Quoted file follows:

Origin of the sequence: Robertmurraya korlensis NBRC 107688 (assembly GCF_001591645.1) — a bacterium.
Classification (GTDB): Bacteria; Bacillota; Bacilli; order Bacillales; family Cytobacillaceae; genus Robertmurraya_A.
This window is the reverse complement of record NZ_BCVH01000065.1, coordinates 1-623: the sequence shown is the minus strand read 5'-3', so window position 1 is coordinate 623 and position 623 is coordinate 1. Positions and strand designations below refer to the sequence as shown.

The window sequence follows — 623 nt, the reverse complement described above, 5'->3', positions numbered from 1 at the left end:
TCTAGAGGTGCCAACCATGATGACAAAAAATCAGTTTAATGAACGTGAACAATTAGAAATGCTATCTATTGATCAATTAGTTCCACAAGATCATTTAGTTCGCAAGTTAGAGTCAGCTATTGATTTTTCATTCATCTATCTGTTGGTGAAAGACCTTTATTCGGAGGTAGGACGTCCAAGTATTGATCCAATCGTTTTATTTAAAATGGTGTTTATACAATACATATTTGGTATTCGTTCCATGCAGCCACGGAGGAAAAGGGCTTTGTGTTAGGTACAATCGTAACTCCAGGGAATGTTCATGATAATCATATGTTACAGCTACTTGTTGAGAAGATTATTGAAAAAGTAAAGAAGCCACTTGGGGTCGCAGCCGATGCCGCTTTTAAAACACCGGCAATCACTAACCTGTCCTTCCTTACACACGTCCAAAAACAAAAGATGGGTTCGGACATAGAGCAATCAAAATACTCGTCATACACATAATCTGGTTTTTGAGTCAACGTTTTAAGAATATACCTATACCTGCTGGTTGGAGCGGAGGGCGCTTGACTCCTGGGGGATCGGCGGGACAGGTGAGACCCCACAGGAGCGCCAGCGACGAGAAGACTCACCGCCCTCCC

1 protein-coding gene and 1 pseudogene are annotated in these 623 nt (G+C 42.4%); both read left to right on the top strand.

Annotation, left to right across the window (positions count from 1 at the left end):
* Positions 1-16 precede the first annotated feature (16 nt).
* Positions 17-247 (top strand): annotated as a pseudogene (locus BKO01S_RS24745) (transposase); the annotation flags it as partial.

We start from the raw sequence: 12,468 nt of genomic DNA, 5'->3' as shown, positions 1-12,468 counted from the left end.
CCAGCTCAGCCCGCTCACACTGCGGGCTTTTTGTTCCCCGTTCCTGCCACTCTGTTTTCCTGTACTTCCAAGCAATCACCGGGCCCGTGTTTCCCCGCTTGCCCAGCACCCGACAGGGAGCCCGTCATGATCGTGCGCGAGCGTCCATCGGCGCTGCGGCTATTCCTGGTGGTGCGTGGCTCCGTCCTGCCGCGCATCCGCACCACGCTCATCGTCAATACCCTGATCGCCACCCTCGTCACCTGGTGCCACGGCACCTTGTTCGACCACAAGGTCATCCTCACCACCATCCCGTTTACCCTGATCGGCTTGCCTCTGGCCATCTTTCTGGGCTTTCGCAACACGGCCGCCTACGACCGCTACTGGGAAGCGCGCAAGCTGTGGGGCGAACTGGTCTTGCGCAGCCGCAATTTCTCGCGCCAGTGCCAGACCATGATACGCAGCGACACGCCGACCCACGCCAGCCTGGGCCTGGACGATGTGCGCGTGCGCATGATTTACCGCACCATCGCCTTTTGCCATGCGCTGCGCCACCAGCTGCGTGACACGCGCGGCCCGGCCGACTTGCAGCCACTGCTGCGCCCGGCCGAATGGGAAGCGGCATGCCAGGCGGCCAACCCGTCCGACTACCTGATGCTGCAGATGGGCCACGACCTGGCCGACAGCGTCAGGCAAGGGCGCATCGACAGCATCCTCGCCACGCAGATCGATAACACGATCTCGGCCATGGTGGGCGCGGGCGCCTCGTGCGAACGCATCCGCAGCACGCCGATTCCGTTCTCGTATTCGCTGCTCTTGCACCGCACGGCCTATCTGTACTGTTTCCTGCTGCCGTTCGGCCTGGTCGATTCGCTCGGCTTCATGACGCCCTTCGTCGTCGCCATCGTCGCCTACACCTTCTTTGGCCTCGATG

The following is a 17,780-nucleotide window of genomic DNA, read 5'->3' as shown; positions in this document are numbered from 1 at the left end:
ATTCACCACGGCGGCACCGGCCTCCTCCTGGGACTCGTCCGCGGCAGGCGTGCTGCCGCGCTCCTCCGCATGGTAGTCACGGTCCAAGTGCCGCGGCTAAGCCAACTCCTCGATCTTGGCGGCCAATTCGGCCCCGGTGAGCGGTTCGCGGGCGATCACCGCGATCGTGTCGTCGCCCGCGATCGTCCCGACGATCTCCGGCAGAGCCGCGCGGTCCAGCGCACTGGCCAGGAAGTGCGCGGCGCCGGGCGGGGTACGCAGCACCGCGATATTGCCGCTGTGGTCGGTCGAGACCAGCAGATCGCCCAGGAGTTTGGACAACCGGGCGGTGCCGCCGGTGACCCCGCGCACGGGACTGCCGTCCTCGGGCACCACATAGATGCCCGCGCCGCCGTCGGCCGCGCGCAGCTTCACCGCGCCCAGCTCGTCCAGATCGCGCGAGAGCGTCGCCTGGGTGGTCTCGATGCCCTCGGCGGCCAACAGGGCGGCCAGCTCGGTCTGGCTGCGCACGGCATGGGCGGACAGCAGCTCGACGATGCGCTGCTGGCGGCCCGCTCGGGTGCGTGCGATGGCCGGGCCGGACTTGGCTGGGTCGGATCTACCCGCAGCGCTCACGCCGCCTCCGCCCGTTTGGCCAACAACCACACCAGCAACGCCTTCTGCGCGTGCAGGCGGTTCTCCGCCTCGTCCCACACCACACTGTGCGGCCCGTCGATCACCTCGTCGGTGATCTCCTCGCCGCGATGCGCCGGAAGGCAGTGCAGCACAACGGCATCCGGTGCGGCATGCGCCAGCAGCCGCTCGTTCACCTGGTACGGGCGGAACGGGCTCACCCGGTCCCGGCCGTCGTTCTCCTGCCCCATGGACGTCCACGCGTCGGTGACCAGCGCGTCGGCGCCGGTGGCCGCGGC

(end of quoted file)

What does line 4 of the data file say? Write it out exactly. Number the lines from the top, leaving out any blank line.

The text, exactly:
The window sequence follows — 623 nt, the reverse complement described above, 5'->3', positions numbered from 1 at the left end: